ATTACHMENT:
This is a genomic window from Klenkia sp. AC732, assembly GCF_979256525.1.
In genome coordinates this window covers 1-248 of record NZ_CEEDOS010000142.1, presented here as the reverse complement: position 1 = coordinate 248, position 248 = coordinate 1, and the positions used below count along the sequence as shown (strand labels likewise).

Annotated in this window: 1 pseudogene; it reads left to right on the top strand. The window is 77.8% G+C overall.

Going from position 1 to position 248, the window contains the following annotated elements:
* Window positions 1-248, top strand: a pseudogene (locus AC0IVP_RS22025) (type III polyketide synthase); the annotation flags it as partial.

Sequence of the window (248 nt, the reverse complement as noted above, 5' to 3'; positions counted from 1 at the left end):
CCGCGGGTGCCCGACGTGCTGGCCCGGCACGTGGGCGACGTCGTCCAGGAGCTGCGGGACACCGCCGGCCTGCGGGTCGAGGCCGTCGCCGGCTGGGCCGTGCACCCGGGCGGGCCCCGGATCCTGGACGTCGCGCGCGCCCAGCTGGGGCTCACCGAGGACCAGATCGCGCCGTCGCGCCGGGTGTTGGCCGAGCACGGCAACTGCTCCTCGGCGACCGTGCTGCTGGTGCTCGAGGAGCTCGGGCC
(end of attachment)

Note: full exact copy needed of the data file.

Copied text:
This is a genomic window from Klenkia sp. AC732, assembly GCF_979256525.1.
In genome coordinates this window covers 1-248 of record NZ_CEEDOS010000142.1, presented here as the reverse complement: position 1 = coordinate 248, position 248 = coordinate 1, and the positions used below count along the sequence as shown (strand labels likewise).

Annotated in this window: 1 pseudogene; it reads left to right on the top strand. The window is 77.8% G+C overall.

Going from position 1 to position 248, the window contains the following annotated elements:
* Window positions 1-248, top strand: a pseudogene (locus AC0IVP_RS22025) (type III polyketide synthase); the annotation flags it as partial.

Sequence of the window (248 nt, the reverse complement as noted above, 5' to 3'; positions counted from 1 at the left end):
CCGCGGGTGCCCGACGTGCTGGCCCGGCACGTGGGCGACGTCGTCCAGGAGCTGCGGGACACCGCCGGCCTGCGGGTCGAGGCCGTCGCCGGCTGGGCCGTGCACCCGGGCGGGCCCCGGATCCTGGACGTCGCGCGCGCCCAGCTGGGGCTCACCGAGGACCAGATCGCGCCGTCGCGCCGGGTGTTGGCCGAGCACGGCAACTGCTCCTCGGCGACCGTGCTGCTGGTGCTCGAGGAGCTCGGGCC